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Data types in Ruby

Educative Answers Team

Data types in Ruby represent different categories of data such as text, string, numbers, etc. Since Ruby is an object-oriented language, all its supported data types are implemented as classes.

Have a look at the various data types supported by Ruby in the illustration below:

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Strings

A string is made up of multiple characters. They are defined by enclosing a set of characters within single (‘x’) or double (“x”) quotes.

puts "Hello World!"
puts "I work at Educative"
puts "My ID is 3110"

Numbers

A number is a series of digits that use a dot as a decimal mark (where one is required). Integers and floats are the two main kinds of numbers; Ruby can handle them both.

my_int = 34
my_flt = 3.142

puts (my_flt * my_int)
puts (my_flt + my_int)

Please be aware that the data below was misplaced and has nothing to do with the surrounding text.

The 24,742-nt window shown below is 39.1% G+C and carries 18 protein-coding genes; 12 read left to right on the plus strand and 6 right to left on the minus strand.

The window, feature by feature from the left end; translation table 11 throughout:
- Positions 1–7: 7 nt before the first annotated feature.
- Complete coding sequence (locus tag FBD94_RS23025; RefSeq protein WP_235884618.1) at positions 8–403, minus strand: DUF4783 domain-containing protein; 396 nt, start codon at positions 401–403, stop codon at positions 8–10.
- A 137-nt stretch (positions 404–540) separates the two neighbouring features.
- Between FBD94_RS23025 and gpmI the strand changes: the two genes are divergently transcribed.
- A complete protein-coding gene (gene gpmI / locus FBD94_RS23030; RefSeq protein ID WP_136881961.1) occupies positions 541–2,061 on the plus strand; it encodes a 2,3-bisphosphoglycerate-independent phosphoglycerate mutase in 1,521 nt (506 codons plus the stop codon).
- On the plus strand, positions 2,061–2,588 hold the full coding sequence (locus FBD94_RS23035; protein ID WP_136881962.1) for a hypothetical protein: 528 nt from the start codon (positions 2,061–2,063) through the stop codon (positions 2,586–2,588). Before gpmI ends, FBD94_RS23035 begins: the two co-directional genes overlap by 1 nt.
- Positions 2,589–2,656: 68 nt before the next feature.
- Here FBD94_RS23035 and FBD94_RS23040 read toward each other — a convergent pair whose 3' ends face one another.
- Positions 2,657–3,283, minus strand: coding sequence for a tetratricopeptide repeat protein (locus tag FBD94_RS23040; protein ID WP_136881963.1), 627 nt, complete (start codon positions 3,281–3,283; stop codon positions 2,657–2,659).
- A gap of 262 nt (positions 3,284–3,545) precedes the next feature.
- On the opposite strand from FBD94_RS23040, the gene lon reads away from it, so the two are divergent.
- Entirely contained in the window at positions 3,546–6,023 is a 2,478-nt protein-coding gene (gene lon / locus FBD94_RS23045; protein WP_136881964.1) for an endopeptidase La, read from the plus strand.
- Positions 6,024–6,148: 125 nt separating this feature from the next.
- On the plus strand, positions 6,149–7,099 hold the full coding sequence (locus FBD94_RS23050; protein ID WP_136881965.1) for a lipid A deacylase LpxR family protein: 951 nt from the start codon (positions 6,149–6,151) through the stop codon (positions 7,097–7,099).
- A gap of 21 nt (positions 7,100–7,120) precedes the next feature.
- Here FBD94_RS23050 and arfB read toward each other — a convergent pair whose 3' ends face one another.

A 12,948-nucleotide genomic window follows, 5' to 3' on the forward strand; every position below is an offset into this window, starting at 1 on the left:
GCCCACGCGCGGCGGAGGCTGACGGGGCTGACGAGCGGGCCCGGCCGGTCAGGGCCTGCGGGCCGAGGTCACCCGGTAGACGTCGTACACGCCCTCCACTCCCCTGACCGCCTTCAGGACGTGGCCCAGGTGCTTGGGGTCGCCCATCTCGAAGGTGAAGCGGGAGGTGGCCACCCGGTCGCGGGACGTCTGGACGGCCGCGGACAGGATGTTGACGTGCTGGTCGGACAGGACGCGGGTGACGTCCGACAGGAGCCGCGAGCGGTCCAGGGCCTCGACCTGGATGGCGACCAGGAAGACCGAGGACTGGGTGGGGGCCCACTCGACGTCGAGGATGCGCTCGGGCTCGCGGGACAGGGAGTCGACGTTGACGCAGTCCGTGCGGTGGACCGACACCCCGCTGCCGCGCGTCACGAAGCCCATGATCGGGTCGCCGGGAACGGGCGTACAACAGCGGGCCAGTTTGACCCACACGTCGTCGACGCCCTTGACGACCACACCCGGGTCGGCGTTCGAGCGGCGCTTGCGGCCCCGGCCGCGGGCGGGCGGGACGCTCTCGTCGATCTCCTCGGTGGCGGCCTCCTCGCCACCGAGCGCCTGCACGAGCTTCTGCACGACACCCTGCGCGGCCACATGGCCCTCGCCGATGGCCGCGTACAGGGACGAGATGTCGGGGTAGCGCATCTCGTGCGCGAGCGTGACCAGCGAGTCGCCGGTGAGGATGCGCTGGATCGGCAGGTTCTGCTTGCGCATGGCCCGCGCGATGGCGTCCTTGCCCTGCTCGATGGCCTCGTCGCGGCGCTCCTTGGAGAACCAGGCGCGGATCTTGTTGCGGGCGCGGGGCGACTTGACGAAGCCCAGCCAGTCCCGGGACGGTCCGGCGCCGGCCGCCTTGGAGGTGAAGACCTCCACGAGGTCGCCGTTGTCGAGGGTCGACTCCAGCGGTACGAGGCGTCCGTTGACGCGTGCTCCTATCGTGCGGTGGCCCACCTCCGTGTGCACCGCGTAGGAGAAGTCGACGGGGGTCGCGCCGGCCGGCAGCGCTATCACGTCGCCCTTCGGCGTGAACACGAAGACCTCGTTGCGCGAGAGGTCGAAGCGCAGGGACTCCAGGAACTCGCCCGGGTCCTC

puts (my_flt / my_int)
puts (my_int - my_flt)

Booleans

The Boolean data type represents only one bit of information that says whether the value is true or false. A value of this data type is returned when two values are compared.

my_str_1 = "Hello"
my_str_2 = "World"

bool_1 = false
bool_2 = false

if my_str_1 == my_str_2
  bool_1 = true
  puts "It is True!"
else
  puts "It is False!"
end

if my_str_1 == my_str_1
  bool_2 = true
  puts "It is True!"
else
  puts "It is False!"
end

Arrays

An array can store multiple data items of all types. Items in an array are separated by a comma in-between them and enclosed within square brackets. The first item of the array has an index of 00.

my_array = [ "Apple", "Hi", 3.1242, true, 56, ]

# printing all elements of the array
my_array.each do |x| 
 puts (x)
end

Hashes

A hash stores key-value pairs. Assigning a value to a key is done by using the => sign. Key-value pairs are separated by commas,​ and all the pairs are enclosed within curly braces.

Fruits_hash = { "Apple" => 10, "Banana" => 20, "Kiwi" => 30 } 
Fruits_hash.each do |key, value| 
 print "Key: ", key, " | Value: ", value, "\n"
end

Symbols

Symbols are a lighter form of strings. They are preceded by a colon (:), and used instead of strings because they take up less memory space and have a​ better performance.

my_symbols = {:ap => "Apple", :bn => "Banana", :mg => "Mango"} 
  
puts my_symbols[:ap] 
puts my_symbols[:bn] 
puts my_symbols[:mg] 

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